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Prognosis of cancer spreading in the peritoneum

Metastases from the colon and rectum

Median survival is usually 6 months if the carcinomatosis  is left untreated. Using modern chemotherapy, the limit may be moved to approximately 2 years for the median patient.

A French study compated CRS-HIPEC with systemic chemotherapy and palliative surgery with oxaliplatin and found a median survival of 23.9 months in the standard group and 62.7 months in the CRS-HIPEC group after complete cytoreductive surgery (CC-0). The equivalent 5-year survival is 13% and 51%. In the study, CRS-HIPEC achieved better results compared to modern chemotherapy (17).

Different centers set different limits for disease extent to accept patients for CRS-HIPEC (which was low in the French study). CRS-HIPEC has been found to be especially effective in patients with low tumor volume measured by PCI, with high or moderately differentiated tumors, and if a complete surgical cytoreduction was possible.

For peritoneal metastases from colorectal cancer (minus appendix) the national treatment results for CRS- HIPEC in Norway show a 5-year survival of 34% with long-term follow-up.(8).

Pseudomyxoma peritonei

The prognosis of pseudomyxoma is good. For carcinomatosis originating from colorectal cancer, CRS-HIPEC has shown promising results in a group with very short long -term survival. In those with limited or moderate carcinomatosis, extensive treatment has increased the survival rate up to 35-50%  of 5-year survival. (8,14, 21)

Significant factors for survival:

  • tumor differentiation, PCI, and grade of cytoreduction (15)
  • number of organ resections has not been found to implicate survival (16)
  • pseudomyxoma peritonei originating from the appendix

Disseminated peritoneal adenomucinous (DPAM)

About 85% 10-year survival after peritonectomy and intraperitoneal chemotherapy. The specific effect of HIPEC compared to other intraperitoneal chemotherapy is not clear. Also, early postoperative intraabdominal chemotherapy may be associated with good results.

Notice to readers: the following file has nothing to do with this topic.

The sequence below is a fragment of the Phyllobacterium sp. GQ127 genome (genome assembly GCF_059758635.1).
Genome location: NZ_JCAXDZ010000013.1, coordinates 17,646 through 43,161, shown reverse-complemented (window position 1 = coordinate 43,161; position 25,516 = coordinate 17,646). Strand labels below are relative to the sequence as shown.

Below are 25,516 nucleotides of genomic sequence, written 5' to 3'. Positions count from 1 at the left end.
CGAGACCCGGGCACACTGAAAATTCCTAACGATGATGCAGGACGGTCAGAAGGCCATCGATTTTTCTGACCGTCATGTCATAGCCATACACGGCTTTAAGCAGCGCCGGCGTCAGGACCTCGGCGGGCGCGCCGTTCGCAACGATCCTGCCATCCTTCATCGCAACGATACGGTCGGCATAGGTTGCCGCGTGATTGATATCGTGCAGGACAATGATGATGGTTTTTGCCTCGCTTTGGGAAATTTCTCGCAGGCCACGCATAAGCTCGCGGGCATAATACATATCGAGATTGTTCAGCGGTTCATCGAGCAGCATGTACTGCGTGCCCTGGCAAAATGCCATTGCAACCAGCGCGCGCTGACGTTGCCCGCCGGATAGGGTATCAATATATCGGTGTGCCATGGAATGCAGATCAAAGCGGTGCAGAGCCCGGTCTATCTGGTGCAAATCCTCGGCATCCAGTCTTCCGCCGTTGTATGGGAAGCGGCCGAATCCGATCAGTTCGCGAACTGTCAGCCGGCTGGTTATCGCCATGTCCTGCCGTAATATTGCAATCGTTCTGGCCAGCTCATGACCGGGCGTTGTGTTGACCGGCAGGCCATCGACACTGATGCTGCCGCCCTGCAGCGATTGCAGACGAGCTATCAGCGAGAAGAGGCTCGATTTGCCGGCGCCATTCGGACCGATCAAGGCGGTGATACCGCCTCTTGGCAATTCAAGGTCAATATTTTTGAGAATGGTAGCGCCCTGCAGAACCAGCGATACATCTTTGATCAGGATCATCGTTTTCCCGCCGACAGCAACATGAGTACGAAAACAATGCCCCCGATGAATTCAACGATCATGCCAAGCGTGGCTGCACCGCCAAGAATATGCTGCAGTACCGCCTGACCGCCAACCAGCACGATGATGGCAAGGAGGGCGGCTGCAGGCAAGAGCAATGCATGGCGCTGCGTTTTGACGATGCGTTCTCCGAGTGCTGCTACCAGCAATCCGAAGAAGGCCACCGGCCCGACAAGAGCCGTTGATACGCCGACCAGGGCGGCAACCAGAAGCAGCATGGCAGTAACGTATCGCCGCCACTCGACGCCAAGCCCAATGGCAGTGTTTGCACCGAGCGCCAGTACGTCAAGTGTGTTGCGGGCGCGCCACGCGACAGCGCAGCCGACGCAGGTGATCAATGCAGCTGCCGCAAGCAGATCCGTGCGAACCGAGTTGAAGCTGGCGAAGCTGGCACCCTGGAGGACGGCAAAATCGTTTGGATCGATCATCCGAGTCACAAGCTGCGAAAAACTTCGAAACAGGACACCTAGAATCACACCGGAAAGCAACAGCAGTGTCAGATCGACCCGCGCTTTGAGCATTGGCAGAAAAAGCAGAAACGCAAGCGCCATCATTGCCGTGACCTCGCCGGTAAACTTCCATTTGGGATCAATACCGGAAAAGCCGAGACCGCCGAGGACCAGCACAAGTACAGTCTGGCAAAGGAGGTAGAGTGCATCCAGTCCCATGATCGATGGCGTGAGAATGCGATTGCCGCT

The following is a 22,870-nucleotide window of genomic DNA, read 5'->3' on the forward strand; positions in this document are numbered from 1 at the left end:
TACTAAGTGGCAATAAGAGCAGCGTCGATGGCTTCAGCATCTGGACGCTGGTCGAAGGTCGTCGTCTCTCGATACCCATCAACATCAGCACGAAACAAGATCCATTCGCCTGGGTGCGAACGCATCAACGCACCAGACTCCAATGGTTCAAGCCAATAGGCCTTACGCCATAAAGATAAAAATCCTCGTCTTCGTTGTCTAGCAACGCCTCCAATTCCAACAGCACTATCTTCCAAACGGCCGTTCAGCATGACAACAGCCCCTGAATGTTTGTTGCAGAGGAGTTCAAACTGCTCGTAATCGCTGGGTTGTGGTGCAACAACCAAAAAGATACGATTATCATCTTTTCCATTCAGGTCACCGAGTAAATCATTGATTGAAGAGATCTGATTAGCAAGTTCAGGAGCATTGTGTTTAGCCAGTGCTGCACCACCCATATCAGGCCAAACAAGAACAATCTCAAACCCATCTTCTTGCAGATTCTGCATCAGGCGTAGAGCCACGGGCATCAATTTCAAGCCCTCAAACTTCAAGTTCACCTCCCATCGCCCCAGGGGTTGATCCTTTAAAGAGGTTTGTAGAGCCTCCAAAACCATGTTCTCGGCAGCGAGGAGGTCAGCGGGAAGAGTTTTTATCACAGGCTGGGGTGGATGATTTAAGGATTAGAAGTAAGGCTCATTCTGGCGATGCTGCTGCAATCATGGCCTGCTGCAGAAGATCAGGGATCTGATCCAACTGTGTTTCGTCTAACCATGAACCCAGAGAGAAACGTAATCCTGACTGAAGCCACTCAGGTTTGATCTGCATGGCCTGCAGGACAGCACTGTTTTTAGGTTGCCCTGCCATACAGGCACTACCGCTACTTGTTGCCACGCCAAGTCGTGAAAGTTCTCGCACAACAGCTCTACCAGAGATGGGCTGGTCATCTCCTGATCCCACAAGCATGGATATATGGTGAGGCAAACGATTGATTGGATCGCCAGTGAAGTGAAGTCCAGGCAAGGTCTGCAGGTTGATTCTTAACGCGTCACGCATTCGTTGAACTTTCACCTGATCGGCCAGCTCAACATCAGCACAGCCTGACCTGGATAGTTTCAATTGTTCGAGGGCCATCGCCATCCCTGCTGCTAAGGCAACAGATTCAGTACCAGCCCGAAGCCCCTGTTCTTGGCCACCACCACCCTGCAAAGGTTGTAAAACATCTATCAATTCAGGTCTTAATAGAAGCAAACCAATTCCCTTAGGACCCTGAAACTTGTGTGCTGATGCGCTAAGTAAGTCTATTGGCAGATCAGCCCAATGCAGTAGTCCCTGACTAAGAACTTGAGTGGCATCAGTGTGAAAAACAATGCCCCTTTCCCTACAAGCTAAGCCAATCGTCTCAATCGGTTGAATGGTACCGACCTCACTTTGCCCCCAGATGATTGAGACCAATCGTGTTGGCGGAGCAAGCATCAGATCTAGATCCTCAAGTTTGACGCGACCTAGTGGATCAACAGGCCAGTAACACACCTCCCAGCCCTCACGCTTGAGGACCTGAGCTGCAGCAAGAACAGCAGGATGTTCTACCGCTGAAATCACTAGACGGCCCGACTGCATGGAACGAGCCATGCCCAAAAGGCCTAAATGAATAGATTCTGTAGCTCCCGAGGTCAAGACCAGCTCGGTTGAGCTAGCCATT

Peritoneal mucinous carcinomatosis (PMCA) and peritoneal mucinous carcinomatosis, intermediary type (PMCA-I/D)

About 40% 10-year survival after peritonectomy and intraperitoneal chemotherapy. It is assumed that recurrence in the peritoneum after tumor that is benign in appearance can have malignant transformation over time.

In a study from Oslo University Hospital on cytoreductive surgery 1994-2009, the Norwegian treatment which was implemented in 1994, was assessed and  the results were equivalent to those from international cooperative centers.

If a mucus-filled and distended appendiceal mucoceles is diagnosed, the appendix should be removed without tearing it up to avoid mucus/cells leaking in the pelvis. If this extirpation is successful, and there are no signs of mucus or cells in the abdominal cavity, the patient shall be followed up conservatively and not referred further to CRS-HIPEC. By follow-up at local hospitals, CEA  should be controlled and CT abdomen/pelvis should be  performed after 1, 2, 4 and 6 years. If signs of clinical pseudomyxoma peritonei occurs, the patient should be referred to the national treatment service.


The prognosis is poor for the entire group, but there are subgroups which can be treated producing very good results. CRS-HIPEC has become the new treatment strategy. In a study from 8 institutions with together 405 patients given HIPEC (18), the median survival was 53 months with 47% calculated 5-year survival. Four prognostic factors for survival were found:

  • epithelial subtype
  • absence of nodal metastases
  • achievement of CC-0/1
  • performing HIPEC

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